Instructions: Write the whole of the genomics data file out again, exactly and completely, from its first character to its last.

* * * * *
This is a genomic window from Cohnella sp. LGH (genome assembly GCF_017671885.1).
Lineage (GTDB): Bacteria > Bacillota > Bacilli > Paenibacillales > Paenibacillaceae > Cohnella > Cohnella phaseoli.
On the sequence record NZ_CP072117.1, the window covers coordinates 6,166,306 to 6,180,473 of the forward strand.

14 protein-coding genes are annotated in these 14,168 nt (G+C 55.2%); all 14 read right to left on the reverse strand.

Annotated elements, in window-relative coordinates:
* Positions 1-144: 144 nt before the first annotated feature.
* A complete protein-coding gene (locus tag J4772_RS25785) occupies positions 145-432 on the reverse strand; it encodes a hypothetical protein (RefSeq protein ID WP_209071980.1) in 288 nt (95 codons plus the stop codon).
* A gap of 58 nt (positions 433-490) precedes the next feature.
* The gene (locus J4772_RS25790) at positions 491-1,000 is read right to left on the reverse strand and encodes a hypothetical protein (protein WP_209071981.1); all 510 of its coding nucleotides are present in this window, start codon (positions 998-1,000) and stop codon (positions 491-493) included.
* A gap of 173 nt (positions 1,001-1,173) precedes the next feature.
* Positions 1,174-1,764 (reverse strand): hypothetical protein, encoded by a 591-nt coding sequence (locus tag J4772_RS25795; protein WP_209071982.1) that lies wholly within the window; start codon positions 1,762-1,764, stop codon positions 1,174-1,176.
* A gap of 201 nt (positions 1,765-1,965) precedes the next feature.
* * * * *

This is a genomic window from Cohnella sp. LGH (genome assembly GCF_017671885.1).
Lineage (GTDB): Bacteria > Bacillota > Bacilli > Paenibacillales > Paenibacillaceae > Cohnella > Cohnella phaseoli.
On the sequence record NZ_CP072117.1, the window covers coordinates 6,166,306 to 6,180,473 of the forward strand.

14 protein-coding genes are annotated in these 14,168 nt (G+C 55.2%); all 14 read right to left on the reverse strand.

Annotated elements, in window-relative coordinates:
* Positions 1-144: 144 nt before the first annotated feature.
* A complete protein-coding gene (locus tag J4772_RS25785) occupies positions 145-432 on the reverse strand; it encodes a hypothetical protein (RefSeq protein ID WP_209071980.1) in 288 nt (95 codons plus the stop codon).
* A gap of 58 nt (positions 433-490) precedes the next feature.
* The gene (locus J4772_RS25790) at positions 491-1,000 is read right to left on the reverse strand and encodes a hypothetical protein (protein WP_209071981.1); all 510 of its coding nucleotides are present in this window, start codon (positions 998-1,000) and stop codon (positions 491-493) included.
* A gap of 173 nt (positions 1,001-1,173) precedes the next feature.
* Positions 1,174-1,764 (reverse strand): hypothetical protein, encoded by a 591-nt coding sequence (locus tag J4772_RS25795; protein WP_209071982.1) that lies wholly within the window; start codon positions 1,762-1,764, stop codon positions 1,174-1,176.
* A gap of 201 nt (positions 1,765-1,965) precedes the next feature.